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Military computer networks are under persistent threat from malicious cyber hackers, so network security experts must be able to assess their cyber vulnerabilities and defenses by using red team ethical hackers and blue team cyber defenders.

The use of red teams — ethical hackers who identify system vulnerabilities — can be an effective way for organizations to find and fix problems before malicious cyber actors exploit. 

As it takes a lot of time and expertise to build a test infrastructure that emulates sophisticated threats and evades detection, the US Defense Advanced Research Project Agency (DARPA) wants to automate some of that work.

The agency is asking the computer industry to develop ways to detect, manage, and defeat typical cyber hackers behavior and make them part of the computer and design process.

DARPA has recently issued a broad agency announcement for the Signature Management Using Operational Knowledge and Environments (SMOKE) project.

SMOKE seeks also to measure the risk of cyber threats in real-time, and find new ways for red team ethical hackers to maintain their evasiveness as they help train cyber security experts root-out malicious cyber behavior.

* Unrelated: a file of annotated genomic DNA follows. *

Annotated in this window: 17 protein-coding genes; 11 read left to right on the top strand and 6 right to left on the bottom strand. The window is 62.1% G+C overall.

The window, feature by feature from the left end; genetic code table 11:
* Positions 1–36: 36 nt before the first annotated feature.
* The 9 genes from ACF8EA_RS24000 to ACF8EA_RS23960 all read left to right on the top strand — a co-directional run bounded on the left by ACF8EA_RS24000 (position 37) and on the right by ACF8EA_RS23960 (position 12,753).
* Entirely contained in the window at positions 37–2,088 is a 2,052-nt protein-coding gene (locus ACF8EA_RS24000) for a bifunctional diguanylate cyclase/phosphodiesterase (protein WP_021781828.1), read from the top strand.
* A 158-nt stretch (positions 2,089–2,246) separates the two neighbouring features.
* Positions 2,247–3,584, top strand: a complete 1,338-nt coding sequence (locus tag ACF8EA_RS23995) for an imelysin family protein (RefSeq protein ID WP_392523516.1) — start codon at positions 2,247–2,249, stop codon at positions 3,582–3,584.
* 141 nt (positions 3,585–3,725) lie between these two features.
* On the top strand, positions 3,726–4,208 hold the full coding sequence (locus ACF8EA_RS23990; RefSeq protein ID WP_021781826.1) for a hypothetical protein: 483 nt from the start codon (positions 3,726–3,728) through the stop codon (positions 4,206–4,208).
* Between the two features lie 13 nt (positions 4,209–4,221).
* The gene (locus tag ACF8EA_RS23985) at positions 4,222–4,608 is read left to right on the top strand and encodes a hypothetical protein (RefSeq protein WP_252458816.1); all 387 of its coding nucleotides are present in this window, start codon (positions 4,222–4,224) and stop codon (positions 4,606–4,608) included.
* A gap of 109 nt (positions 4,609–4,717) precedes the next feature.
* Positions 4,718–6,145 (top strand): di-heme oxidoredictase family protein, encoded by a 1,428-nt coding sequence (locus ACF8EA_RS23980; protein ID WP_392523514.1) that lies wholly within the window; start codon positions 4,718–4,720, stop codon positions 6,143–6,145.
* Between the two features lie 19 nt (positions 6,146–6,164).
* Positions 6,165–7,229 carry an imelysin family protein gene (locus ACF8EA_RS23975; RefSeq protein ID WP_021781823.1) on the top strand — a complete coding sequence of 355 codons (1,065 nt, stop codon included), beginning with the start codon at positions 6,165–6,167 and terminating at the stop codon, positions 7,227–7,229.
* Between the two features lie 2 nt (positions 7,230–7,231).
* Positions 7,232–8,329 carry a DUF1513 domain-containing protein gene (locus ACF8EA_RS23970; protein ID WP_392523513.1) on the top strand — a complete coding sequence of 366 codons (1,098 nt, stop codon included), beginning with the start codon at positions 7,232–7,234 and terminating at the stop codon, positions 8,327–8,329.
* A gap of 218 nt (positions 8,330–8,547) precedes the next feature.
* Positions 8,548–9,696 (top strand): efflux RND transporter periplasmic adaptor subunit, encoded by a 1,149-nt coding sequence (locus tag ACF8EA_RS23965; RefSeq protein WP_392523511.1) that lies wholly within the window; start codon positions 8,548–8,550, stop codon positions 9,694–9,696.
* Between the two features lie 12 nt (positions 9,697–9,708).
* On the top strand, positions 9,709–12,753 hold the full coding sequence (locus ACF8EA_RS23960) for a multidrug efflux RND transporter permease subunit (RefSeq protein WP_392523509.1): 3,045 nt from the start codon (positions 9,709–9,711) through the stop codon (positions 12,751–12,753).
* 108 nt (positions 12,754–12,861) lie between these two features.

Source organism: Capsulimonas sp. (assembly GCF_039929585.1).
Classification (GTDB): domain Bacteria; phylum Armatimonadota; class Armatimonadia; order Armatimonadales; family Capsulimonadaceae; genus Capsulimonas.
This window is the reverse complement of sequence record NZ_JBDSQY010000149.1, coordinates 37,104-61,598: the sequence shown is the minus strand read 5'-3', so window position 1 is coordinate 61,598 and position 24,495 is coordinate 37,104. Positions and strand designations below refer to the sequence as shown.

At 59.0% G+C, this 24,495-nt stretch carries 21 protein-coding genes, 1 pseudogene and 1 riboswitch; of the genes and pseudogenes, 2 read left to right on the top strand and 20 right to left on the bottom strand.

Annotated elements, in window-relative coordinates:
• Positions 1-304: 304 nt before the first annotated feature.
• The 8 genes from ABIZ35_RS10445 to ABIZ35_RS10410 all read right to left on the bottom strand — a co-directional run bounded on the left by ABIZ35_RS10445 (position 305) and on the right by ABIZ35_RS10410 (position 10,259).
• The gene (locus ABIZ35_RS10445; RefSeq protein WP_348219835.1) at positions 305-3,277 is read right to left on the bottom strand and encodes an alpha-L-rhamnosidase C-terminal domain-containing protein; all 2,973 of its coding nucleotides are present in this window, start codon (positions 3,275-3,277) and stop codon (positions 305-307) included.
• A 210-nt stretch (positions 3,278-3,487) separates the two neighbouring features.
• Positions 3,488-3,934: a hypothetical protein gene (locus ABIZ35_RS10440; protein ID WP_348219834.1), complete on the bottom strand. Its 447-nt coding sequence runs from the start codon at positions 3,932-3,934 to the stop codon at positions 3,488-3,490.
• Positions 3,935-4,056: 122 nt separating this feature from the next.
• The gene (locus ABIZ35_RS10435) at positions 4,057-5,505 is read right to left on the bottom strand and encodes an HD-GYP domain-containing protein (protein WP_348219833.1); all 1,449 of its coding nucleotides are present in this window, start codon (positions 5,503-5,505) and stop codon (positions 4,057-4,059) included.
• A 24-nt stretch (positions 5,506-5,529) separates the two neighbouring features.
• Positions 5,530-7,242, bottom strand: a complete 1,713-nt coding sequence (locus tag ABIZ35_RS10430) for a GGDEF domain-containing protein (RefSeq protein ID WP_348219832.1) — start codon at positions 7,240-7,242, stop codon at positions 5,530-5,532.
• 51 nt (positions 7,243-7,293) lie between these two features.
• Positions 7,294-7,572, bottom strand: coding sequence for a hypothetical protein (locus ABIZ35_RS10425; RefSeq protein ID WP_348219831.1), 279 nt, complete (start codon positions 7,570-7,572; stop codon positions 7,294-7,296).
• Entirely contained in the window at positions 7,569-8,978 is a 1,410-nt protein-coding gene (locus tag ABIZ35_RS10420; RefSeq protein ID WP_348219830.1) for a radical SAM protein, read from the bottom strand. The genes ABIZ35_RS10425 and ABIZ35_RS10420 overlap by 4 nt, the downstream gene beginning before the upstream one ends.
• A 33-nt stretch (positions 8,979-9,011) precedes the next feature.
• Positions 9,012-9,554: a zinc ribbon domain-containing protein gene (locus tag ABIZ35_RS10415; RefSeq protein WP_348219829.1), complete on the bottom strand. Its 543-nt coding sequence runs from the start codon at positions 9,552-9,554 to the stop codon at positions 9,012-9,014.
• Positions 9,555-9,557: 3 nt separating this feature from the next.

Red team exercises are designed to exceed simple penetration testing, and emulate cyber attacker behaviors as realistically as possible, to form a picture of network defense readiness. Red teams use tactics that mimic advanced cyber threats to evade network defenders and assess how critical networks fare against a determined cyber attack.

A core aspect of red team security assessments are procedures to build domain names, IP addresses, virtual servers, and other components to control red team tools. This infrastructure must exist openly on the public Internet and emits signals that, if detected too easily, can end the assessment quickly without much gain, but at considerable expense.

SMOKE seeks to develop automation tools that will enable red teams to increase the effectiveness of cyber security assessments. These tools also could provide red teams with longer cyber security assessment because of their ability to remain hidden.

DARPA’s SMOKE will prototype components that enable red teams to plan, build, and deploy cyber infrastructure that is informed by machine-readable signatures of sophisticated cyber threats.

To ensure realism, DARPA experts will evaluate SMOKE components on real-world networks controlled by SMOKE performers and government partners — first on emulated environments, and perhaps later on live networks, according to